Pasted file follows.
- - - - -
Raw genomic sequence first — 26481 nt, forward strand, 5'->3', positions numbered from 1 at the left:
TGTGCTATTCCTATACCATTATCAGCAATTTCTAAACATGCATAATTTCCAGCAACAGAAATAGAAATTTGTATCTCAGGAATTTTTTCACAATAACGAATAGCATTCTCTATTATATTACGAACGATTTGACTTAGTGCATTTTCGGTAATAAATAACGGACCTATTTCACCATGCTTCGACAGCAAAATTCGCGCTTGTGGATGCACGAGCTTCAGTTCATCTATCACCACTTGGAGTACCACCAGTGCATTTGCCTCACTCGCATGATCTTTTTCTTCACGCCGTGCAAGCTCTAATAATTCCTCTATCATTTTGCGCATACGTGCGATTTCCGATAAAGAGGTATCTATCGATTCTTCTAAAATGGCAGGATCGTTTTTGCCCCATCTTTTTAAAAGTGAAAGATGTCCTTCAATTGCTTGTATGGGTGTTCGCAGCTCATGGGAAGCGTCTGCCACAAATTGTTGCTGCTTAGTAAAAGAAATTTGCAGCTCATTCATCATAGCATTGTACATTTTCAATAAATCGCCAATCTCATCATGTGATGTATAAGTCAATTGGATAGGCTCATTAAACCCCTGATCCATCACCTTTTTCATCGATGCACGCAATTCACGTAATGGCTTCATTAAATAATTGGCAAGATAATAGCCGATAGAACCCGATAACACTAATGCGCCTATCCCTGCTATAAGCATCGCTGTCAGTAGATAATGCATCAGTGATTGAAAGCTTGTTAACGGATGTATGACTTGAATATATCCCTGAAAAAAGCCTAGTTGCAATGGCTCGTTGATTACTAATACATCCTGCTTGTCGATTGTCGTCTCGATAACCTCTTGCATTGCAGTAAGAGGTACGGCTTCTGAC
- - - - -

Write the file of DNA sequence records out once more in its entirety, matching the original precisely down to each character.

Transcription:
Raw genomic sequence first — 26481 nt, forward strand, 5'->3', positions numbered from 1 at the left:
TGTGCTATTCCTATACCATTATCAGCAATTTCTAAACATGCATAATTTCCAGCAACAGAAATAGAAATTTGTATCTCAGGAATTTTTTCACAATAACGAATAGCATTCTCTATTATATTACGAACGATTTGACTTAGTGCATTTTCGGTAATAAATAACGGACCTATTTCACCATGCTTCGACAGCAAAATTCGCGCTTGTGGATGCACGAGCTTCAGTTCATCTATCACCACTTGGAGTACCACCAGTGCATTTGCCTCACTCGCATGATCTTTTTCTTCACGCCGTGCAAGCTCTAATAATTCCTCTATCATTTTGCGCATACGTGCGATTTCCGATAAAGAGGTATCTATCGATTCTTCTAAAATGGCAGGATCGTTTTTGCCCCATCTTTTTAAAAGTGAAAGATGTCCTTCAATTGCTTGTATGGGTGTTCGCAGCTCATGGGAAGCGTCTGCCACAAATTGTTGCTGCTTAGTAAAAGAAATTTGCAGCTCATTCATCATAGCATTGTACATTTTCAATAAATCGCCAATCTCATCATGTGATGTATAAGTCAATTGGATAGGCTCATTAAACCCCTGATCCATCACCTTTTTCATCGATGCACGCAATTCACGTAATGGCTTCATTAAATAATTGGCAAGATAATAGCCGATAGAACCCGATAACACTAATGCGCCTATCCCTGCTATAAGCATCGCTGTCAGTAGATAATGCATCAGTGATTGAAAGCTTGTTAACGGATGTATGACTTGAATATATCCCTGAAAAAAGCCTAGTTGCAATGGCTCGTTGATTACTAATACATCCTGCTTGTCGATTGTCGTCTCGATAACCTCTTGCATTGCAGTAAGAGGTACGGCTTCTGAC